Institute for War and Peace Reporting | Giving Voice, Driving Change

Open Government, Tajik-Style

People in the southern province of Khatlon are demanding that the barriers between them and their local leaders be torn down – quite literally.
By IWPR
As reporter Jamoliddin Saifiddinov discovered, the high fences that surround the provincial government’s offices in Qurghonteppa and district government in other parts of the region are seen as symbolising the remoteness of officials.



“The railings around local government buildings instil fear,” said Mahmadholik Toshev of the opposition Islamic Rebirth Party. “Anyone walking past them will sense that.”



Mirzodavlat Saburov, head of the Panj district authority, says the fence round his office dates from Soviet times, and it does not stop people coming to see him all the time.



But many residents of Khatlon are unsettled by the fact that many of the fences were put up only very recently.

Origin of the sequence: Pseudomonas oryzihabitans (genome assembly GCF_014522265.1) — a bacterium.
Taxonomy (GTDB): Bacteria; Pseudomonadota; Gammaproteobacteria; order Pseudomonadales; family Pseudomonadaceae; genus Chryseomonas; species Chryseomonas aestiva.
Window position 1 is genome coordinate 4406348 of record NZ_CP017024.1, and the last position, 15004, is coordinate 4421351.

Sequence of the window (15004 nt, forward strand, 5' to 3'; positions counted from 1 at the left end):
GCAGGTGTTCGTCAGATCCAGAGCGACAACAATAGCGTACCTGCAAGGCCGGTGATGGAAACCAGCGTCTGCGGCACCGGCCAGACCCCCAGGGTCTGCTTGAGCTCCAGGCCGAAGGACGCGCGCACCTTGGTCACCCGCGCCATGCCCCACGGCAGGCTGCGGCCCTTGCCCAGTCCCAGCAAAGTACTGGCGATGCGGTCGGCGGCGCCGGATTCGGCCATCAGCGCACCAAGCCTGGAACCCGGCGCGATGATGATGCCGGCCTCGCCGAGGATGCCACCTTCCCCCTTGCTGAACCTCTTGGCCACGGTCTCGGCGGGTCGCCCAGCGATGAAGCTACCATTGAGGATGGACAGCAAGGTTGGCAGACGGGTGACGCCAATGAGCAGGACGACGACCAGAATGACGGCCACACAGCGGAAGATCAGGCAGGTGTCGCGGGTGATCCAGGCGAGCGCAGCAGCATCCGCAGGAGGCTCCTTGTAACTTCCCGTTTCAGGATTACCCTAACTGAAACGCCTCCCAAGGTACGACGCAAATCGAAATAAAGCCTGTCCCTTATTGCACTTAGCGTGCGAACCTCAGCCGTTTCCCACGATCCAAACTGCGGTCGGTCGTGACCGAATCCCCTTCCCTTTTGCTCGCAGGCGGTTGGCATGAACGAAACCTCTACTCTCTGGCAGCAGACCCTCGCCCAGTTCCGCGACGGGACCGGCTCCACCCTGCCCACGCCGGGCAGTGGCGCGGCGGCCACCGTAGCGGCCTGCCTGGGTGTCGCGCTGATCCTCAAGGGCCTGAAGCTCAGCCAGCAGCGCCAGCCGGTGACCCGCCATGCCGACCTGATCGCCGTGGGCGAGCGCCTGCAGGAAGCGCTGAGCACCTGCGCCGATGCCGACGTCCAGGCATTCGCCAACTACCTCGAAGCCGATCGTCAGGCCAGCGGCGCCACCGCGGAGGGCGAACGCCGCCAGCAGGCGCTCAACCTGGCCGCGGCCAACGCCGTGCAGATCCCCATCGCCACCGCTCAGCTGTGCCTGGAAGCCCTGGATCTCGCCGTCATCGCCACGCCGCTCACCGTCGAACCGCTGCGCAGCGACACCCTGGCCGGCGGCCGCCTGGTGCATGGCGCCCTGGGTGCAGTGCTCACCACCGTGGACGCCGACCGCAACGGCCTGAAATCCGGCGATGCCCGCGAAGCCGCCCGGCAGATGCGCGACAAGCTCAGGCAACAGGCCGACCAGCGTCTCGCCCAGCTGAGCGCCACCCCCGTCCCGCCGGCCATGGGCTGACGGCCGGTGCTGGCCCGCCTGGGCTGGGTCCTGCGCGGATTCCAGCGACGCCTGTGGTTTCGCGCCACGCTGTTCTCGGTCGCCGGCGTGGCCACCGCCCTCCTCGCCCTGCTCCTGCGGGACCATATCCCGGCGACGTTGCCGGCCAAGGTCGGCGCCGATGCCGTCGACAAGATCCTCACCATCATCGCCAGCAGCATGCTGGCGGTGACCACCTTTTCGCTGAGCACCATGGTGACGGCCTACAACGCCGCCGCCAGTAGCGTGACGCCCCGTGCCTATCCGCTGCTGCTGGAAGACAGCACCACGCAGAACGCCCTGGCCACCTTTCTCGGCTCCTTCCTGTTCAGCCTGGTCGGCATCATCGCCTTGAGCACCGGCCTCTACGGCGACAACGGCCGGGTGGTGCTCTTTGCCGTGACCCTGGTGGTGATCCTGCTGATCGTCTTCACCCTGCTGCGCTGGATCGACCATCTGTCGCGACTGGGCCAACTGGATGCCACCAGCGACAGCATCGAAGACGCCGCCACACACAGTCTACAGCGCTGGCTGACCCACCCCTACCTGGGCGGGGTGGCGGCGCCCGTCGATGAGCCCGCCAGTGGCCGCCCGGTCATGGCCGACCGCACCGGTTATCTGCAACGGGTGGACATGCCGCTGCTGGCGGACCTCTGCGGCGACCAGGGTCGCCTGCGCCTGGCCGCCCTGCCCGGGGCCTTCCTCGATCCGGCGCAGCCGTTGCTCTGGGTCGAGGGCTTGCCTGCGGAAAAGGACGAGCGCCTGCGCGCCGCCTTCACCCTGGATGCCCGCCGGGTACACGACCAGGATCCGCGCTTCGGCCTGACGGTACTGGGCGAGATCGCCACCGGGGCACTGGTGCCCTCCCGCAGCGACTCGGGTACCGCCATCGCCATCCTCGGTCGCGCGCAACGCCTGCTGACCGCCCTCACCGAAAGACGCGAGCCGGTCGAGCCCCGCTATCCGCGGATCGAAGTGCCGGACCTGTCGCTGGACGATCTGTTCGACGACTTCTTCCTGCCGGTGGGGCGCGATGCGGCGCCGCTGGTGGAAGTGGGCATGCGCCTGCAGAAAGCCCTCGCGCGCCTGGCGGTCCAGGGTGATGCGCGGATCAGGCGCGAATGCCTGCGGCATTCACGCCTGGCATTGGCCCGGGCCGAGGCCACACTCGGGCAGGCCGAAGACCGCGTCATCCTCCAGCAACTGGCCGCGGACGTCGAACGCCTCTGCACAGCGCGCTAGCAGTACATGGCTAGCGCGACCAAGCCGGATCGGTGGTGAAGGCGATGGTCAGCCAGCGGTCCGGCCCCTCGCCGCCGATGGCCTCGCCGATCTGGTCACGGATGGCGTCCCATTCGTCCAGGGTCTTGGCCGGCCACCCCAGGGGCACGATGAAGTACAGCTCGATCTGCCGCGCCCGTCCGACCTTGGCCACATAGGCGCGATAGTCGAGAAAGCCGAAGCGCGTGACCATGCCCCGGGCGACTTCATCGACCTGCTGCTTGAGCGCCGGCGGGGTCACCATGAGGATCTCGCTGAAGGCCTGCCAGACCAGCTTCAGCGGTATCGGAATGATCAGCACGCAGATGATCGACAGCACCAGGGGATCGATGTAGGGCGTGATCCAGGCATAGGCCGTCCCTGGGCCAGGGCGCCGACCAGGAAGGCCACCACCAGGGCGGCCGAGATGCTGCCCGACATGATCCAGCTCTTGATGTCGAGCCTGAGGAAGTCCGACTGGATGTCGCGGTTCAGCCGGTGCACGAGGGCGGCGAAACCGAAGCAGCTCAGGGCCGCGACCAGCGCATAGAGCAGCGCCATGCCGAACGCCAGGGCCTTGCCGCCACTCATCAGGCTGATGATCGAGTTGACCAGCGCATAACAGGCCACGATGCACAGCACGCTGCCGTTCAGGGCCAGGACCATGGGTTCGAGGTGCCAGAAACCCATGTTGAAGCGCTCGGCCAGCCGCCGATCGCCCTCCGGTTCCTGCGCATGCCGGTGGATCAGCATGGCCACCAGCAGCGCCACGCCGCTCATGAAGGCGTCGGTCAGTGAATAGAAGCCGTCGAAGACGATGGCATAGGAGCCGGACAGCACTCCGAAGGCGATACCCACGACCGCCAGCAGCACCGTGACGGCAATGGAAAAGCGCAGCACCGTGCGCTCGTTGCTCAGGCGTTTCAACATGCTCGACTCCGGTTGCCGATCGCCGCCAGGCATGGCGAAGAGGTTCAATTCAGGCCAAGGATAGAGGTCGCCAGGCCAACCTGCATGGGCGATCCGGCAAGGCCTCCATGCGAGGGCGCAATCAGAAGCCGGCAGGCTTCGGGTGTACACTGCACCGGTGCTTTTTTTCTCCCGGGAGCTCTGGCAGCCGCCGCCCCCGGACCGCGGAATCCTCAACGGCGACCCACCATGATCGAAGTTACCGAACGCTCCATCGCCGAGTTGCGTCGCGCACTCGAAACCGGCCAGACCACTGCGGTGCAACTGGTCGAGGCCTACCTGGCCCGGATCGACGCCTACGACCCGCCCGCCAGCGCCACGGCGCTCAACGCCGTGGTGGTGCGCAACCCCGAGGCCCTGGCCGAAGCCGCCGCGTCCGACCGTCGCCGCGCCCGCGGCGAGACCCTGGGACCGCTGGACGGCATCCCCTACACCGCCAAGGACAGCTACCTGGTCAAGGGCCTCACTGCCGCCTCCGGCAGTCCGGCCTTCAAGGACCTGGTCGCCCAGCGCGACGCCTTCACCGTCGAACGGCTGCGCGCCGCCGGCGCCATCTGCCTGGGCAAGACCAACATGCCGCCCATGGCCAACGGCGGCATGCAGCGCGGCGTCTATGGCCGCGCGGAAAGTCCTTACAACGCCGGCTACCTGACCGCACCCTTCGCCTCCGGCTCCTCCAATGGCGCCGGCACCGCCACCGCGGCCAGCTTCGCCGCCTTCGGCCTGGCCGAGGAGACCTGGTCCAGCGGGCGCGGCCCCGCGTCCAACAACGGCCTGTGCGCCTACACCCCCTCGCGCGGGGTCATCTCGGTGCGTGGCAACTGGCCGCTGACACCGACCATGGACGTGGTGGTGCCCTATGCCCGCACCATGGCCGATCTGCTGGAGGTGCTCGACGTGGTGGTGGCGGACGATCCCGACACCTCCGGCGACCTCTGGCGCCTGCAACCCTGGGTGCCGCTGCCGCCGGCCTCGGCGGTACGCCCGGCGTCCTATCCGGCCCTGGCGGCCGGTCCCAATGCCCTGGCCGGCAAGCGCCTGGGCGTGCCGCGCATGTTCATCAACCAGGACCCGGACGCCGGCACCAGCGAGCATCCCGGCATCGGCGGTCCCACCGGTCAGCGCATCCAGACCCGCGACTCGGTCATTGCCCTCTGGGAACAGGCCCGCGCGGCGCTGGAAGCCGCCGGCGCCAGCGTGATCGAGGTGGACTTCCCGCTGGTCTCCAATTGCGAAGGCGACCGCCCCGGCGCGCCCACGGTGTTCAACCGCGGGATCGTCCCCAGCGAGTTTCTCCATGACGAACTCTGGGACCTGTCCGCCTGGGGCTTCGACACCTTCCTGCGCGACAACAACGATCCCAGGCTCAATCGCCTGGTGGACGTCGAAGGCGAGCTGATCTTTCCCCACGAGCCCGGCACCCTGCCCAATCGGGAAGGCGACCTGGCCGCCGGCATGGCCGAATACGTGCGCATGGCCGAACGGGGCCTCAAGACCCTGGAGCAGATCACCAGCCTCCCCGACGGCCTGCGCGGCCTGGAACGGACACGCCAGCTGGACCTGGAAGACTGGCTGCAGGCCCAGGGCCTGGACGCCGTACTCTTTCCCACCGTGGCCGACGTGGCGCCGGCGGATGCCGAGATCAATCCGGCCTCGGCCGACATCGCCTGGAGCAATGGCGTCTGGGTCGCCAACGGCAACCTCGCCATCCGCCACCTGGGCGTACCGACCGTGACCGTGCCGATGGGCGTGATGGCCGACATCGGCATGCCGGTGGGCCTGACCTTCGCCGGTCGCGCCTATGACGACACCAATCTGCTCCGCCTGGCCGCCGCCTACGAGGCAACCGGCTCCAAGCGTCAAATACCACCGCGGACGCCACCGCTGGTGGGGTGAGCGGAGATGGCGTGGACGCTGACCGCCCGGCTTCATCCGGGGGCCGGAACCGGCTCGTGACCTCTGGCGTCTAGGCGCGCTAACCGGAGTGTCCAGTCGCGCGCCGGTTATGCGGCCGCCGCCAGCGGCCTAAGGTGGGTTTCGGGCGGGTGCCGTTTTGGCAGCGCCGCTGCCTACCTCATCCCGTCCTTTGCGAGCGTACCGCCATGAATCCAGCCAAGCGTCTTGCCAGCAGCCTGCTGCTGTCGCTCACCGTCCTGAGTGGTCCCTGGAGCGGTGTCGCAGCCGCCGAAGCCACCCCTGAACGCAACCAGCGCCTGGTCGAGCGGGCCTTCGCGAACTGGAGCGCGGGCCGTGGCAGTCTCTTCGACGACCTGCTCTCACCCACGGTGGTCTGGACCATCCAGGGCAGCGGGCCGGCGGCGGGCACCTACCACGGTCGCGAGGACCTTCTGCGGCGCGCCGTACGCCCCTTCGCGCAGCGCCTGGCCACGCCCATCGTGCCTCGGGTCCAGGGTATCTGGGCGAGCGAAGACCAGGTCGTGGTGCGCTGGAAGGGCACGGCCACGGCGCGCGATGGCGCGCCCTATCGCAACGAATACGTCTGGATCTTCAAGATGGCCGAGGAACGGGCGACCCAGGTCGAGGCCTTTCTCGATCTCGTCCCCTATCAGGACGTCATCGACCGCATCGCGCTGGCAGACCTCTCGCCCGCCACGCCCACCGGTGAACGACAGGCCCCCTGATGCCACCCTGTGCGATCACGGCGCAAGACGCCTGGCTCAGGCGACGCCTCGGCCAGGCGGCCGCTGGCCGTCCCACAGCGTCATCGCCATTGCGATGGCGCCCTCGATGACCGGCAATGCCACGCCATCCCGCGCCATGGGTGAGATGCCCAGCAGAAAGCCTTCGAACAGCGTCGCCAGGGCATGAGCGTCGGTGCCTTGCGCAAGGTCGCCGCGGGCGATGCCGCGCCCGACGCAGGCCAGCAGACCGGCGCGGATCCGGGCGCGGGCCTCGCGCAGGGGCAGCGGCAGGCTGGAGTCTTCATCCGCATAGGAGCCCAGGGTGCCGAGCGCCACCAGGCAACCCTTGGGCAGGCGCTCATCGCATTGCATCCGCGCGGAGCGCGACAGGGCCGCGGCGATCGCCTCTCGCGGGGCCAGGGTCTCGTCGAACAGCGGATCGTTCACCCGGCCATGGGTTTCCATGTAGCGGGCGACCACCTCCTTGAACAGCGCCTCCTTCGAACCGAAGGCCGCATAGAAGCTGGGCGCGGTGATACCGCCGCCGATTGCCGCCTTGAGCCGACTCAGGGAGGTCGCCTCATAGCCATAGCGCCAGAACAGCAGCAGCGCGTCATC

The chief prosecutor for the province, Abdurahim Rahimov, turned the issue on its head and suggested that the barriers would come down as soon as members of the public learned to behave better.



“The fences were put up in the interests of security he said. “Plus, there are trees planted around the prosecution service building [in Qurghonteppa]. If there wasn’t a fence people would tramp all over the lawns. It’s there to protect the vegetation.”



The local government chief in Rumi district, Habibullo Sadullev, he is taking the lead by having the fence around his office removed.



Residents of Khatlon who want to visit local government institutions say they increasingly face another formidable obstacle – doormen who question them in detail about who they are going to see and what they want.